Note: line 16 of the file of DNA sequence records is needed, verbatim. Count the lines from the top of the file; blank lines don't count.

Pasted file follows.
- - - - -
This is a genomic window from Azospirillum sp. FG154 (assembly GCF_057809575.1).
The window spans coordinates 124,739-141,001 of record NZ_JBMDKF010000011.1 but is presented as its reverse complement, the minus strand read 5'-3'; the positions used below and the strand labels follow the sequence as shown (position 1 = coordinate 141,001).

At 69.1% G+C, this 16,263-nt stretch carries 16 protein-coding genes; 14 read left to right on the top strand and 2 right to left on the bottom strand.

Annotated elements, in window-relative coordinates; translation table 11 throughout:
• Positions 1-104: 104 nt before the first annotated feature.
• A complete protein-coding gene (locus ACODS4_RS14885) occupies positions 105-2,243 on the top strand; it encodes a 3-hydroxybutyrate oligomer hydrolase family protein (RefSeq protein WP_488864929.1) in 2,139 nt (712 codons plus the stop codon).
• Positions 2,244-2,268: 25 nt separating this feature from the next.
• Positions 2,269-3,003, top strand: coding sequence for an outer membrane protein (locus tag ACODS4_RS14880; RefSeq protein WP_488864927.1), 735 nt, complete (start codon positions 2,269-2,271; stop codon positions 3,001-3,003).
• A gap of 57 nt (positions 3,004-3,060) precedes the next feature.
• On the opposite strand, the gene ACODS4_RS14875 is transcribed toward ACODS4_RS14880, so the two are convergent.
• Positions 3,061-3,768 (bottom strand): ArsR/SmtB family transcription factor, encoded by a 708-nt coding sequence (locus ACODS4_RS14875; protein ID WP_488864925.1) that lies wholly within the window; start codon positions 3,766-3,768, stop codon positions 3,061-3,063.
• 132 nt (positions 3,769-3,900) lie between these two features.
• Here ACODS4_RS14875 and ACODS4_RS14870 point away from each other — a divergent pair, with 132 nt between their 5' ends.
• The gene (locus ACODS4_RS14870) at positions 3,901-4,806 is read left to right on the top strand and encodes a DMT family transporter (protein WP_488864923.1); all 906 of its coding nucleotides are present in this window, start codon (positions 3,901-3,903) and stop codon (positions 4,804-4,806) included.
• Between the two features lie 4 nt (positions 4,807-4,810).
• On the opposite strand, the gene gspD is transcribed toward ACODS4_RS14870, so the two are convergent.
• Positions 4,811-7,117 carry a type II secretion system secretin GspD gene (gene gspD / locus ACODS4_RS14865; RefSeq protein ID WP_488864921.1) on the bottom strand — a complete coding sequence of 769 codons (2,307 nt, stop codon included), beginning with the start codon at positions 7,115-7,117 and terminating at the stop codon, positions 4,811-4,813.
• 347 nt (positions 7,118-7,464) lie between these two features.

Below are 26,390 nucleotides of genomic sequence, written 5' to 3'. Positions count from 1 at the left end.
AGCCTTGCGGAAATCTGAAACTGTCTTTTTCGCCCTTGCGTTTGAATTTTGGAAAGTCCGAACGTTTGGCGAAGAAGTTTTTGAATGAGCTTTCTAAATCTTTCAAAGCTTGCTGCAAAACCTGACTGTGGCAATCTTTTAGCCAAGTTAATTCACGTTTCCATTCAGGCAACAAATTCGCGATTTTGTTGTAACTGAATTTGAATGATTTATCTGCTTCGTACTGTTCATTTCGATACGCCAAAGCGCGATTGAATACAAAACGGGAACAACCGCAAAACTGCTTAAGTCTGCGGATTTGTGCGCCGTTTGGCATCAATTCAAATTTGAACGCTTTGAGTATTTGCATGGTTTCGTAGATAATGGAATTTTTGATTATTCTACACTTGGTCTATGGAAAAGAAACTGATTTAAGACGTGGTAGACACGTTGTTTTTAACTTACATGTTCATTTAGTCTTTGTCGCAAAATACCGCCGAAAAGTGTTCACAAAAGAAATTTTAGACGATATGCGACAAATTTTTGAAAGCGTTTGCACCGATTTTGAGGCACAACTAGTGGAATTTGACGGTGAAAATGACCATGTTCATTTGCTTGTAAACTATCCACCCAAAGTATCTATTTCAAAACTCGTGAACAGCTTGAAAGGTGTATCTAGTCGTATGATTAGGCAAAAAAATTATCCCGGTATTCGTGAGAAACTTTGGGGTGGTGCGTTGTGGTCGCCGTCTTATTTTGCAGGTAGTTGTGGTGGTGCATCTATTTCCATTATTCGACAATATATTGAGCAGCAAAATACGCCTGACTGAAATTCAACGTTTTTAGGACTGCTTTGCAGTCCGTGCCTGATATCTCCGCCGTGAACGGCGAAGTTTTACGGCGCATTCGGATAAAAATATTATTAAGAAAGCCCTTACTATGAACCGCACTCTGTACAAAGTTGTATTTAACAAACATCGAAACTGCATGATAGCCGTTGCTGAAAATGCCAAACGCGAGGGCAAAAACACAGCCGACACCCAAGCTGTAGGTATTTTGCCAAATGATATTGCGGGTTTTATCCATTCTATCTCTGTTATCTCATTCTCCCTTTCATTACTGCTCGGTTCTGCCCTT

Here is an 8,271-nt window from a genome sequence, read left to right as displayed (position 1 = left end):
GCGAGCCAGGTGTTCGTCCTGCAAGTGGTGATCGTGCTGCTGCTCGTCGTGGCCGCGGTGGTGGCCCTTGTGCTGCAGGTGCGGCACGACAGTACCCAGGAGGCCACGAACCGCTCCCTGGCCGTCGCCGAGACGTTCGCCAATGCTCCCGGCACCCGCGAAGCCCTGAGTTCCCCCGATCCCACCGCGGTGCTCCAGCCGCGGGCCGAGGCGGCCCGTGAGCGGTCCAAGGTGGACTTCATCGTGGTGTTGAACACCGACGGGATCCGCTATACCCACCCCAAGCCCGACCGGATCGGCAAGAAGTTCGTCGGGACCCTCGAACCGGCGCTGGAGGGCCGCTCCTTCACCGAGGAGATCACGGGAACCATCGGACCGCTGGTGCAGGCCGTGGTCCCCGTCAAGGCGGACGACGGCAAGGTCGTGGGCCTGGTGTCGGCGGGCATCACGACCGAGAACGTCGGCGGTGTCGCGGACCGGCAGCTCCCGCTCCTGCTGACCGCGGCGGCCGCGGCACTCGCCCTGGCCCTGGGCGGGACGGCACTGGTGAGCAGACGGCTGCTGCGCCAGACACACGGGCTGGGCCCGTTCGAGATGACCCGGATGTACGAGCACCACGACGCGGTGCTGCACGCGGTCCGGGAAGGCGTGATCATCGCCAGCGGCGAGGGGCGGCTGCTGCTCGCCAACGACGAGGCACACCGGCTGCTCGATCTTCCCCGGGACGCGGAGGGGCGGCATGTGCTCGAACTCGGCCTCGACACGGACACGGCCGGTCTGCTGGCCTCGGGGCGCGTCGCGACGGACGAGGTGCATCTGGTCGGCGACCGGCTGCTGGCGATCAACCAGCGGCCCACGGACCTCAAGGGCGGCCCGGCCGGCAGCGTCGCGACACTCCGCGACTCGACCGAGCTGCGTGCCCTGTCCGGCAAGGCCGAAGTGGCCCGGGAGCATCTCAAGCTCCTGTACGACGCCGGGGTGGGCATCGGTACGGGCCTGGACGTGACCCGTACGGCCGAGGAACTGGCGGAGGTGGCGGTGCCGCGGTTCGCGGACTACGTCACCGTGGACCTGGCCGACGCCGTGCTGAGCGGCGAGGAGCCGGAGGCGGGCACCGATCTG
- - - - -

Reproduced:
• On the opposite strand, the gene gspD is transcribed toward ACODS4_RS14870, so the two are convergent.